Sean Palmer is Lead Minister at The Vine Church in Temple, TX. Read more from Sean at The Palmer Perspective (www.thepalmerperspective.com), follow him on Twitter: @seanpalmer or follow him on Facebook at www.facebook.com/seanpalmerwriter.
In a time of resolutions and goal setting, God may not care about your success. Yeah. It’s possible. God might not only want your goals to falter, you may need them to!
It’s good to have goals. Each year my wife and I set aside a few days to make our personal, family, and career goals for the upcoming year. It’s a thorough process involving a goal setting course, prayer, seeking motivations, examining where we fell short and why, and what we think God wants for our family. It’s daunting.
Goals can be good. But that doesn’t mean God cares about our particular goals, and may be opposed to them.
There’s an overlooked story in Luke’s gospel. After the Lord sends out 72 disciples to minister they return having experienced incredible success. They were able to do precisely what Jesus prescribed. They report, “Lord, even the demons submit to us in your name (Luke 10:17).”
Hearing this news, you’d think Jesus would celebrate, maybe relive the Wedding at Cana and start flowing the wine. Perhaps you’d expect Jesus to tell the disciples to start a two-day leadership conference to tell remind other disciples how much more effective they are than the average, small-town disciple.
But this news is even better than anyone nowadays could imagine! Not only Jesus can perform miracles, the disciples can too! I imagine if you were one of the 72, this kind of accomplishment is exactly why you went to Disciple School in the first place.
But Jesus doesn’t respond like we might when we’ve reached our goals. Jesus says, “…do not rejoice that the spirits submit to you, but rejoice that your names are written in heaven (Luke 10:20).”
Here’s another way to say what Jesus is saying: Your goals and accomplishments aren’t something to rejoice in. Whose you are is most important.
Guess what? Had the disciples gone into the world and demons hadn’t submitted, their names would still be written in heaven. Success isn’t to be rejoiced in.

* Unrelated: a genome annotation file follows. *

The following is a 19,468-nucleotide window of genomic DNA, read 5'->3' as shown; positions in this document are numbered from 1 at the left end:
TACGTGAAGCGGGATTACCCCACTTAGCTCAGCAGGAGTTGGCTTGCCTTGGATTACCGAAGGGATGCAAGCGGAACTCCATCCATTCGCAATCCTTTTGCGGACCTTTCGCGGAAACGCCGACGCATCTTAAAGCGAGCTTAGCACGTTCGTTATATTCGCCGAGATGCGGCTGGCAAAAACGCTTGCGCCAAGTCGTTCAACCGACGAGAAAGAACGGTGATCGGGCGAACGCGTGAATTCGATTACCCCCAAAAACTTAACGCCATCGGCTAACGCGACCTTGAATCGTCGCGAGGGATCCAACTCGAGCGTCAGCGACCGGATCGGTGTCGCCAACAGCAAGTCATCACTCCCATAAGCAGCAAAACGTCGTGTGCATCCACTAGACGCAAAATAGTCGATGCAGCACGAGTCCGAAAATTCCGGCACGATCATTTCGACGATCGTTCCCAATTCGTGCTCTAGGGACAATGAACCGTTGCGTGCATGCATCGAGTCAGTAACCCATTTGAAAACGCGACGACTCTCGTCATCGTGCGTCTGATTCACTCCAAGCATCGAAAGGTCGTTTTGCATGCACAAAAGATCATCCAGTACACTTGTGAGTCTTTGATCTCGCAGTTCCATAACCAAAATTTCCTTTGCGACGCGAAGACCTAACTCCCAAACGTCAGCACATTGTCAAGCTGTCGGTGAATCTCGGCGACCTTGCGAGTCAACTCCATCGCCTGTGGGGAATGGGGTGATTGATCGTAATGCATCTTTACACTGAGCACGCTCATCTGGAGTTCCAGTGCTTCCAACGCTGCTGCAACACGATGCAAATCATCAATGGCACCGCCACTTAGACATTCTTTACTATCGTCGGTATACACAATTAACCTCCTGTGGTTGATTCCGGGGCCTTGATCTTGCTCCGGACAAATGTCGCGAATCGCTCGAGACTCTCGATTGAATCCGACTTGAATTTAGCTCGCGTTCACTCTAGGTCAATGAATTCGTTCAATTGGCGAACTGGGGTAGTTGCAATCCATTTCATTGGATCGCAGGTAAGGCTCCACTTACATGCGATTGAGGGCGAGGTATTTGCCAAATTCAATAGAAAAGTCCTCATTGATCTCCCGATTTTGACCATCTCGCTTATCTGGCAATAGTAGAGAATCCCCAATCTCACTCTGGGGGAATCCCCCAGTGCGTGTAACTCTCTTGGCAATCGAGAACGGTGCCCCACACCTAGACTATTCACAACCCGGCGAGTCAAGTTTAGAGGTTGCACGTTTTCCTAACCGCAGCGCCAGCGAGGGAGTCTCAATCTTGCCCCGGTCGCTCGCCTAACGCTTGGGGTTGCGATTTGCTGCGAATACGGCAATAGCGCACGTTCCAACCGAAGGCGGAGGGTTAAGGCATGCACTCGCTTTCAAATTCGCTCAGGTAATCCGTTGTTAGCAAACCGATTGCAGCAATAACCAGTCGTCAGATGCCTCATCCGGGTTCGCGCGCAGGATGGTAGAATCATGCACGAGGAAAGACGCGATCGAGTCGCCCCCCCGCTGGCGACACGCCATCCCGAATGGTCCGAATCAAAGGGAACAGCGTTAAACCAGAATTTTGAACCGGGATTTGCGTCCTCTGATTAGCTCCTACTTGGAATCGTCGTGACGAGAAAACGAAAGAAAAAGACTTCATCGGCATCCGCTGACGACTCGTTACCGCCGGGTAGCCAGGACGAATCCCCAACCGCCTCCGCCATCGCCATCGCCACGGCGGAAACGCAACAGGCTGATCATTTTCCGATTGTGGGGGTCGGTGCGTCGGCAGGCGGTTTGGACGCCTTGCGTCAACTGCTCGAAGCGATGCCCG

- If you don’t know whose you are…reaching your goals won’t matter. Accomplishment – particularly in a youth coveting, acquisitive culture like ours – has an insatiable appetite. After you reach this year’s goal, you or someone else, will move the goalpost and insist you haven’t yet reached the finish line. Next year, either out of a sense of your own failure or out of a cultural craving for more, you will feel like you didn’t do enough. Accomplishment is never satisfied, it’s always just outside your reach. When Tom Brady retires from football, given all the Super Bowls he’s won, he will always be pestered by the ones he didn’t.
- If you don’t know whose you are…you will pick the wrong goals from the start. Looking over most goals, even the ever-present SMART ones, most folk’s goals are pretty poorly chosen. Lose weight. Make partner. Get a higher paying job. We take our cues for success from our culture, which means we’re bound to pick the wrong ones. Most of our goals aren’t rooted in having our names written in heaven, they’re based on making us more comfortable on earth. We will set our target on what will get noticed, what will be hailed by others, and what’s get temporal reward, these ambitions are hardly ever the things of heaven.
- If you don’t know whose you are…you will never understand your life’s true value. Because it’s so easy to mistake the culture’s values for true values, without knowing what’s most important, we will choose culture over truth and completely miss the point. Though the scriptures speak about the corrosive effects of the love of money, most Americans forget that when setting goals. How many say, for instance, we were able to meet all our financial commitments last year, let’s do that again? And because we don’t, we launch ourselves on an unending quest for bigger barns. Many of us are set-up to awake one day and realize that we’ve spent too much of our lives chasing after too few tasks of eternal value.
If accomplishing your goals serves as an impediment to your relationship with God, God may rather have your goals falter. If, like me, you’re stubborn and learn slowly, then you might have to fail spectacularly.
Disciples must learn to rejoice in the right thing, not accomplishment and power, but that our names are written in heaven. And, according to Jesus, we shouldn’t rejoice in anything else.